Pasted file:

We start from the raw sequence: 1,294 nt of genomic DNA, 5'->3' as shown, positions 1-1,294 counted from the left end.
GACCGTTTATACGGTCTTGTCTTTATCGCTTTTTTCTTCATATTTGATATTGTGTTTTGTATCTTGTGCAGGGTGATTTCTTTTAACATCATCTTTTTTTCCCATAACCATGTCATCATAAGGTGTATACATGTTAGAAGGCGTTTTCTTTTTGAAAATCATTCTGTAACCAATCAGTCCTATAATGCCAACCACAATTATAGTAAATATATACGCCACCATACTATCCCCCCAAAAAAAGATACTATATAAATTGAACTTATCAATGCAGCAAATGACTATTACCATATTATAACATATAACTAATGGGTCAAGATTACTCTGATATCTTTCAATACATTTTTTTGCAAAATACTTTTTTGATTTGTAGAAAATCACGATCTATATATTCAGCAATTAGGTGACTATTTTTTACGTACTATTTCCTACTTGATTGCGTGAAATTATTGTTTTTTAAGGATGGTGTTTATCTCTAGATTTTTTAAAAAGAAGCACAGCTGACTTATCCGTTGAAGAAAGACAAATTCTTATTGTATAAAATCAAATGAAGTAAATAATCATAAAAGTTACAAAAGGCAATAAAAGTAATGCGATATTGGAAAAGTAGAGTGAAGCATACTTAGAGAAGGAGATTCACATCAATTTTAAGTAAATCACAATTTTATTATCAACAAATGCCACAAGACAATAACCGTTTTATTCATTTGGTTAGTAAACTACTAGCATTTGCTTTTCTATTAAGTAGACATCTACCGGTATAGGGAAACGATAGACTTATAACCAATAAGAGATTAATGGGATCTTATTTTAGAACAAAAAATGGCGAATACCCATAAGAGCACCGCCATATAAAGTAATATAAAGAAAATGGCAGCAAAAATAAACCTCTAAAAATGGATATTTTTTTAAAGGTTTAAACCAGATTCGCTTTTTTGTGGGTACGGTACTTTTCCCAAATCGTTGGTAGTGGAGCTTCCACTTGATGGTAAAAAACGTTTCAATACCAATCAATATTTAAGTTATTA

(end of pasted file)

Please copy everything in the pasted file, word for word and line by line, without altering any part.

We start from the raw sequence: 1,294 nt of genomic DNA, 5'->3' as shown, positions 1-1,294 counted from the left end.
GACCGTTTATACGGTCTTGTCTTTATCGCTTTTTTCTTCATATTTGATATTGTGTTTTGTATCTTGTGCAGGGTGATTTCTTTTAACATCATCTTTTTTTCCCATAACCATGTCATCATAAGGTGTATACATGTTAGAAGGCGTTTTCTTTTTGAAAATCATTCTGTAACCAATCAGTCCTATAATGCCAACCACAATTATAGTAAATATATACGCCACCATACTATCCCCCCAAAAAAAGATACTATATAAATTGAACTTATCAATGCAGCAAATGACTATTACCATATTATAACATATAACTAATGGGTCAAGATTACTCTGATATCTTTCAATACATTTTTTTGCAAAATACTTTTTTGATTTGTAGAAAATCACGATCTATATATTCAGCAATTAGGTGACTATTTTTTACGTACTATTTCCTACTTGATTGCGTGAAATTATTGTTTTTTAAGGATGGTGTTTATCTCTAGATTTTTTAAAAAGAAGCACAGCTGACTTATCCGTTGAAGAAAGACAAATTCTTATTGTATAAAATCAAATGAAGTAAATAATCATAAAAGTTACAAAAGGCAATAAAAGTAATGCGATATTGGAAAAGTAGAGTGAAGCATACTTAGAGAAGGAGATTCACATCAATTTTAAGTAAATCACAATTTTATTATCAACAAATGCCACAAGACAATAACCGTTTTATTCATTTGGTTAGTAAACTACTAGCATTTGCTTTTCTATTAAGTAGACATCTACCGGTATAGGGAAACGATAGACTTATAACCAATAAGAGATTAATGGGATCTTATTTTAGAACAAAAAATGGCGAATACCCATAAGAGCACCGCCATATAAAGTAATATAAAGAAAATGGCAGCAAAAATAAACCTCTAAAAATGGATATTTTTTTAAAGGTTTAAACCAGATTCGCTTTTTTGTGGGTACGGTACTTTTCCCAAATCGTTGGTAGTGGAGCTTCCACTTGATGGTAAAAAACGTTTCAATACCAATCAATATTTAAGTTATTA